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The scaling up of the tiny house niche in Quebec–transformations and continuities in the housing regime

Lessard, Guillaume (2021). The scaling up of the tiny house niche in Quebec–transformations and continuities in the housing regime Journal of Environmental Policy and Planning . DOI: 10.1080/1523908X.2021.2022464.

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This paper analyzes recent developments within the tiny house niche from a sustainability transition perspective through a case study in Quebec, Canada. The methods include documentation of tiny house developments and semi-structured interviews. The main findings are that most tiny houses in Quebec are being built as conventional, single-use, low-density, single-family detached home developments on greenfield in remote locations. Thus, recent developments in the tiny house niche resulted in incremental rather than radical changes to the housing regime practices. Furthermore, rural municipalities facing devitalisation are more prone to accepting greenfield development for their short-term benefits, while medium cities and municipalities in metropolitan areas are only planning to authorise tiny houses as accessory dwelling units as part of an infill development strategy. This suggests that tiny houses are contributing to a pattern of uneven geographical development. Interviews point at two systemic barriers that explain why tiny houses are developed in this way: the political economy of housing and sustainable urban planning policies and regulations. In the discussion, we suggest actions at the municipal, provincial and federal levels to use the enthusiasm for tiny houses to further an urban sustainability transition agenda.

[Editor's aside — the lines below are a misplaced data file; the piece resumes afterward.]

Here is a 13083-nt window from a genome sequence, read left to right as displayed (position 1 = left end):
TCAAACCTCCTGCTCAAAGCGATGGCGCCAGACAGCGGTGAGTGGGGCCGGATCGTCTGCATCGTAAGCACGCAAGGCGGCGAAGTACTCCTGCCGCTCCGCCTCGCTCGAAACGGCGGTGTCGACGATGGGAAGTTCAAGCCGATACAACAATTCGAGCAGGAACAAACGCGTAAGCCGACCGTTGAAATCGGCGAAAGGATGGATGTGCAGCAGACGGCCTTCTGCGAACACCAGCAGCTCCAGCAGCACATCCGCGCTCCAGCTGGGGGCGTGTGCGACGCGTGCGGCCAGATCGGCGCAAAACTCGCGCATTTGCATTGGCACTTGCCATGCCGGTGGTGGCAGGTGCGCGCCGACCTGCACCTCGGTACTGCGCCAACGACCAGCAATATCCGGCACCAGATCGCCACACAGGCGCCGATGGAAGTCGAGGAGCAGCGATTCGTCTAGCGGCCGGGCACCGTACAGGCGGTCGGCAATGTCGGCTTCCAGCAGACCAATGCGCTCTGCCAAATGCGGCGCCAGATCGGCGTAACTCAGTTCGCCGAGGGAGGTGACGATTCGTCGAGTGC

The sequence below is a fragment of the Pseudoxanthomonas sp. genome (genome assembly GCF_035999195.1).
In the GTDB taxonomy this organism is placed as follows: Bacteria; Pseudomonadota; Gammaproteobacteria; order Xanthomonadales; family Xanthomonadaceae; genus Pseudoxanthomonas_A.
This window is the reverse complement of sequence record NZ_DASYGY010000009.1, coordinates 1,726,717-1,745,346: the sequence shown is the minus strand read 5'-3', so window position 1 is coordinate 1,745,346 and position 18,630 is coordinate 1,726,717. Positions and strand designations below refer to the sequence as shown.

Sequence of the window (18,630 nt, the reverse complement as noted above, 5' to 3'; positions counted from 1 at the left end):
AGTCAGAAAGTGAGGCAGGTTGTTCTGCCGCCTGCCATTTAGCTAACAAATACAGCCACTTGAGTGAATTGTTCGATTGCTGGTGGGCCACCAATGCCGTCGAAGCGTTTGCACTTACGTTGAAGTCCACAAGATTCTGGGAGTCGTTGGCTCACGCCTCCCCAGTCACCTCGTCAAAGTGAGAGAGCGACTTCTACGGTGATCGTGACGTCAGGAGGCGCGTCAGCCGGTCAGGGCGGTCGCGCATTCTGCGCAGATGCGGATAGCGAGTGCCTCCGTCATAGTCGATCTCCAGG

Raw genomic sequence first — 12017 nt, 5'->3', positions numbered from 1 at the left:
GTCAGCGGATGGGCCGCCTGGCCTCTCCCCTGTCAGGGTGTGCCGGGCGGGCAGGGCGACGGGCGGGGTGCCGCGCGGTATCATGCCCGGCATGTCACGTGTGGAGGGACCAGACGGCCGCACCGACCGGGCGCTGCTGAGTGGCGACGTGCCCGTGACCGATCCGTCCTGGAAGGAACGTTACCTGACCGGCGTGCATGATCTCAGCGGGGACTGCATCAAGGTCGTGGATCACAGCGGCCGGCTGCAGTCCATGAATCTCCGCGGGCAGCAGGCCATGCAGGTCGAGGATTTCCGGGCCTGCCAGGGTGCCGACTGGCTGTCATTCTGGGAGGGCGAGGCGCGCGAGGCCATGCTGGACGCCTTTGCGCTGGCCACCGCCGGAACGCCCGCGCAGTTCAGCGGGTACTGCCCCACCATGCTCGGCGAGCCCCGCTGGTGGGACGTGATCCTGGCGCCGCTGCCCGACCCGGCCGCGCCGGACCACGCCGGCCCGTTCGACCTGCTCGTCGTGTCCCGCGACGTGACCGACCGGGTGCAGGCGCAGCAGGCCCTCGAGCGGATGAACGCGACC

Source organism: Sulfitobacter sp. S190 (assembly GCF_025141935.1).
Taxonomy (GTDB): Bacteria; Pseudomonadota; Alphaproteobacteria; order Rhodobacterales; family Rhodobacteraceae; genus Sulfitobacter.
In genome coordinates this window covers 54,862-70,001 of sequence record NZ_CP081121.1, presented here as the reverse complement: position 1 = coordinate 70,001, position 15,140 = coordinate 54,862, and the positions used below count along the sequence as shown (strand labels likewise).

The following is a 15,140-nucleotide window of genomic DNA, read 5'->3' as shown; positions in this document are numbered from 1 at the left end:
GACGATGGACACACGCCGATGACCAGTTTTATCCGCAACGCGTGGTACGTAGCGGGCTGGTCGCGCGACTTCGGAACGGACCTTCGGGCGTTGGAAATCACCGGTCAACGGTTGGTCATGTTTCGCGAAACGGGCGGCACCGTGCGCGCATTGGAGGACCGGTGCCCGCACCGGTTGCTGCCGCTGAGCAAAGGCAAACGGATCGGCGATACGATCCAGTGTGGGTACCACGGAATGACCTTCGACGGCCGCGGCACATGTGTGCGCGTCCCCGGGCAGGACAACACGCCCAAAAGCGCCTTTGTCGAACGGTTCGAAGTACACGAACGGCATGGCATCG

Type de document: Article
Mots-clés libres: Maisonnette; unité d'habitation; logement durable; transition urbaine durable; transition durable
Centre: Centre Urbanisation Culture Société
Date de dépôt: 15 mars 2022 17:31
Dernière modification: 15 mars 2022 17:31
URI: https://espace.inrs.ca/id/eprint/12192

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